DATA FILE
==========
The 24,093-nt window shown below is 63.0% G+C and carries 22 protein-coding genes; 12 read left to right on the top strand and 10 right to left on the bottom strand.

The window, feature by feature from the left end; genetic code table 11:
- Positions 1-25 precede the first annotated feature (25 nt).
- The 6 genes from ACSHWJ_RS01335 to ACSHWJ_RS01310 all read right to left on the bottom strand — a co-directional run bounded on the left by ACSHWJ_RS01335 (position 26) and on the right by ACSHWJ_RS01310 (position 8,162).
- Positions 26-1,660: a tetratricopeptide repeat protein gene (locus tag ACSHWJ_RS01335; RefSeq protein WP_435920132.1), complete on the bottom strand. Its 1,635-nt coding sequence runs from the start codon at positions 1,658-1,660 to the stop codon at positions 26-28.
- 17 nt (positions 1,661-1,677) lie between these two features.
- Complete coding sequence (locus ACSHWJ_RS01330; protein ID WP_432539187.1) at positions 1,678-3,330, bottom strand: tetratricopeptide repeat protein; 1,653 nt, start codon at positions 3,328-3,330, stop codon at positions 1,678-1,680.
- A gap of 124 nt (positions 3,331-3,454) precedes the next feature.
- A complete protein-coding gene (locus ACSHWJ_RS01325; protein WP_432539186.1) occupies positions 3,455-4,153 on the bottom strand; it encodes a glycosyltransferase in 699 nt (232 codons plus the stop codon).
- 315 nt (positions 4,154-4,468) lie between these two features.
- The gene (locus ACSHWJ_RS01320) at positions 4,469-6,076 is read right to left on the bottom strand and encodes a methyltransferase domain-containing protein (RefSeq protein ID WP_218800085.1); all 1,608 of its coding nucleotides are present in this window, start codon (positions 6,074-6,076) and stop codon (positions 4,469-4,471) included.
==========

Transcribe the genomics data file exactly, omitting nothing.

The 24,093-nt window shown below is 63.0% G+C and carries 22 protein-coding genes; 12 read left to right on the top strand and 10 right to left on the bottom strand.

The window, feature by feature from the left end; genetic code table 11:
- Positions 1-25 precede the first annotated feature (25 nt).
- The 6 genes from ACSHWJ_RS01335 to ACSHWJ_RS01310 all read right to left on the bottom strand — a co-directional run bounded on the left by ACSHWJ_RS01335 (position 26) and on the right by ACSHWJ_RS01310 (position 8,162).
- Positions 26-1,660: a tetratricopeptide repeat protein gene (locus tag ACSHWJ_RS01335; RefSeq protein WP_435920132.1), complete on the bottom strand. Its 1,635-nt coding sequence runs from the start codon at positions 1,658-1,660 to the stop codon at positions 26-28.
- 17 nt (positions 1,661-1,677) lie between these two features.
- Complete coding sequence (locus ACSHWJ_RS01330; protein ID WP_432539187.1) at positions 1,678-3,330, bottom strand: tetratricopeptide repeat protein; 1,653 nt, start codon at positions 3,328-3,330, stop codon at positions 1,678-1,680.
- A gap of 124 nt (positions 3,331-3,454) precedes the next feature.
- A complete protein-coding gene (locus ACSHWJ_RS01325; protein WP_432539186.1) occupies positions 3,455-4,153 on the bottom strand; it encodes a glycosyltransferase in 699 nt (232 codons plus the stop codon).
- 315 nt (positions 4,154-4,468) lie between these two features.
- The gene (locus ACSHWJ_RS01320) at positions 4,469-6,076 is read right to left on the bottom strand and encodes a methyltransferase domain-containing protein (RefSeq protein ID WP_218800085.1); all 1,608 of its coding nucleotides are present in this window, start codon (positions 6,074-6,076) and stop codon (positions 4,469-4,471) included.